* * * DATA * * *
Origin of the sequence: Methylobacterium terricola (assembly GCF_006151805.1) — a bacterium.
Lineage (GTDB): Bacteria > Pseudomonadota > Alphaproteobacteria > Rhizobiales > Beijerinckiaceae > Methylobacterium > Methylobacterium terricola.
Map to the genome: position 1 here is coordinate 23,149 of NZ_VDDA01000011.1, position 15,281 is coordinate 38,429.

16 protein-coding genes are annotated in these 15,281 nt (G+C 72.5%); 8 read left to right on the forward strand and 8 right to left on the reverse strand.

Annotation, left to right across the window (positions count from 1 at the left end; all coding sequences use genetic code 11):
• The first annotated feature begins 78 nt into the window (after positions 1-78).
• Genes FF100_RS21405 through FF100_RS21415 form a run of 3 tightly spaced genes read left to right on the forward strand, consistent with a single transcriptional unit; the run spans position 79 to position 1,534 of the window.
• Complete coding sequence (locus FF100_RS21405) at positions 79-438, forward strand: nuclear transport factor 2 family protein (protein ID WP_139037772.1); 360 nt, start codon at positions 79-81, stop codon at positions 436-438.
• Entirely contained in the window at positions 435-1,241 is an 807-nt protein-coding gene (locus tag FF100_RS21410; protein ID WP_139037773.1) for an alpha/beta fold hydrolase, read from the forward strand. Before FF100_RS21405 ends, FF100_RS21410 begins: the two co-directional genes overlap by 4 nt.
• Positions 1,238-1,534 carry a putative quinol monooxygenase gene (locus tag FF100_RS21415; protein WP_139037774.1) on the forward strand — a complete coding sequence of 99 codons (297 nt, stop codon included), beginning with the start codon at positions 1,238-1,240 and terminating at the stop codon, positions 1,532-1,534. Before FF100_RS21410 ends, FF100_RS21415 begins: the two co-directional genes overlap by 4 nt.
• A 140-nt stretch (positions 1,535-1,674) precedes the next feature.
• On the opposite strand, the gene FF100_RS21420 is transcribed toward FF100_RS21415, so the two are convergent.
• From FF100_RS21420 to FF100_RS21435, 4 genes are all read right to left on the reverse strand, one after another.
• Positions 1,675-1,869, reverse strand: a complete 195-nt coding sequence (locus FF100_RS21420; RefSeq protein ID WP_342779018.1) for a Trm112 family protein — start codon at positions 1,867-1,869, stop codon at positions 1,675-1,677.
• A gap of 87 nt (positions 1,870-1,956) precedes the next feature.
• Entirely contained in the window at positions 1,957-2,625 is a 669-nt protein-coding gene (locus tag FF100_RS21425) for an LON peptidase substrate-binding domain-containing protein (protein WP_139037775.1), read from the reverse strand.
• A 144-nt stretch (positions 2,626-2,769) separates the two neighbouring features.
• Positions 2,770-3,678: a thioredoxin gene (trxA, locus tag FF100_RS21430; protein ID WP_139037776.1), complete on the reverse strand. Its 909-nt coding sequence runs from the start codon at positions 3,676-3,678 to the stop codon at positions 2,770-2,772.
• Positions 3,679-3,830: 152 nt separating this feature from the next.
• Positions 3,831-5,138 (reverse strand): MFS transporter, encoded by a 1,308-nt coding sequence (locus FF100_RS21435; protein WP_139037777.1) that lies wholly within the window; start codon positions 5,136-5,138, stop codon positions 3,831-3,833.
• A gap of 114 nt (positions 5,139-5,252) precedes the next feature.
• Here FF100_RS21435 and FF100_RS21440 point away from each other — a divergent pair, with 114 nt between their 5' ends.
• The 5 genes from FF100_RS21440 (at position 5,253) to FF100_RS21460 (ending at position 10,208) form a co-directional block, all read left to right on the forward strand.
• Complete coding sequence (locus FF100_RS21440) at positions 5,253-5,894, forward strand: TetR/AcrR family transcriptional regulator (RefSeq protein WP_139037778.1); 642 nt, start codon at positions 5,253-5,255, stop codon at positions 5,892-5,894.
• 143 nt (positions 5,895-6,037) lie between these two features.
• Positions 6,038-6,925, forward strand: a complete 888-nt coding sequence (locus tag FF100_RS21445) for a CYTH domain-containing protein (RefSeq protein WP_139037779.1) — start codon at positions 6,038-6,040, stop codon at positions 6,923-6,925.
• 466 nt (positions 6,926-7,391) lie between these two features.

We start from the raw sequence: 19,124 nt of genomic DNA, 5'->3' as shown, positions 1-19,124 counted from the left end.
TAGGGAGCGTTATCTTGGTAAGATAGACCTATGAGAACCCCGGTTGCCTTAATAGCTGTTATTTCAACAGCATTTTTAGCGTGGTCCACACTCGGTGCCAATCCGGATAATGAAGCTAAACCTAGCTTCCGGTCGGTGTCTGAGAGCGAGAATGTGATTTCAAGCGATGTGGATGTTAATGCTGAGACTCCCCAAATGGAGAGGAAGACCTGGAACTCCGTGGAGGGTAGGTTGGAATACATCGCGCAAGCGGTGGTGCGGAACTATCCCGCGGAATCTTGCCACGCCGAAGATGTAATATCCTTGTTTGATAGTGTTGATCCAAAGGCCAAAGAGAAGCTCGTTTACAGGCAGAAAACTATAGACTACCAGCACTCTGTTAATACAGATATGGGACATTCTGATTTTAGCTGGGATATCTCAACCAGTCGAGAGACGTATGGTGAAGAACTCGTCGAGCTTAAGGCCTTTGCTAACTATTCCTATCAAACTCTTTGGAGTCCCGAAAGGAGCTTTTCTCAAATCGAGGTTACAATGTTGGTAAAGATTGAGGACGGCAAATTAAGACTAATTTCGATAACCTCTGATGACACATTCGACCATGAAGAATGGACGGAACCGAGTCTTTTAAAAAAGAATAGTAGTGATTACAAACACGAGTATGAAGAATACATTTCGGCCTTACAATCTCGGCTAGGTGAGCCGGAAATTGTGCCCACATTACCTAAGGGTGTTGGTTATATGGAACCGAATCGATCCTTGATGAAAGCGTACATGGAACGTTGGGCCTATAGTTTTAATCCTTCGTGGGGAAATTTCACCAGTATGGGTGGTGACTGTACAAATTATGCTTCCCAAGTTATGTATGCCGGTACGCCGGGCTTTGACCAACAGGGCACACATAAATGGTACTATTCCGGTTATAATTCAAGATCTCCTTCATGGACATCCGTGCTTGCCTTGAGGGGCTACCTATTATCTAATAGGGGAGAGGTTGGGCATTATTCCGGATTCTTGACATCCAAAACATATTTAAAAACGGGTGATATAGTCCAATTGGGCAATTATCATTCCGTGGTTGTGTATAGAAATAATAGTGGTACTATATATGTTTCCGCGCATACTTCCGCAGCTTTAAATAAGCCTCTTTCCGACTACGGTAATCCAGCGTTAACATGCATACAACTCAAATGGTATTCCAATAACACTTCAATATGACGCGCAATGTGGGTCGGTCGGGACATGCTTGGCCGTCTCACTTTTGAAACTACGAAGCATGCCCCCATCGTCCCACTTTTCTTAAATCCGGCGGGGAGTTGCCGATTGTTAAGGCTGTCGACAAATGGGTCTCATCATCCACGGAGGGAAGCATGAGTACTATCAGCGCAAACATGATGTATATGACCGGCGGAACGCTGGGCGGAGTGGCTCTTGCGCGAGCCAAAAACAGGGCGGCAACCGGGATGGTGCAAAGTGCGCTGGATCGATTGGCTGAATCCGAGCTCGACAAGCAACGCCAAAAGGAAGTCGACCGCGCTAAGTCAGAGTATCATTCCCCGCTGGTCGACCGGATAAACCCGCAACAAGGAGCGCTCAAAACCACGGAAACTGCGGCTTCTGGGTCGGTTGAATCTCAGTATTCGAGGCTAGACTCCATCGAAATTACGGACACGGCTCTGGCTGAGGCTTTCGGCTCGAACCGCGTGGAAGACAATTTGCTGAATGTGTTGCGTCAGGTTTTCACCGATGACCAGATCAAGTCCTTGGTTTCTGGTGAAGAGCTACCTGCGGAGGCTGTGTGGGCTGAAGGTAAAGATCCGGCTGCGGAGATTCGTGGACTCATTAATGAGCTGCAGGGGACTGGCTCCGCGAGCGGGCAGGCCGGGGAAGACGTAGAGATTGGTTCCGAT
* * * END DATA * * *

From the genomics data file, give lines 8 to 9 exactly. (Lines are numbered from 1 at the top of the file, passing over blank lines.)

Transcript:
• Complete coding sequence (locus FF100_RS21405) at positions 79-438, forward strand: nuclear transport factor 2 family protein (protein ID WP_139037772.1); 360 nt, start codon at positions 79-81, stop codon at positions 436-438.
• Entirely contained in the window at positions 435-1,241 is an 807-nt protein-coding gene (locus tag FF100_RS21410; protein ID WP_139037773.1) for an alpha/beta fold hydrolase, read from the forward strand. Before FF100_RS21405 ends, FF100_RS21410 begins: the two co-directional genes overlap by 4 nt.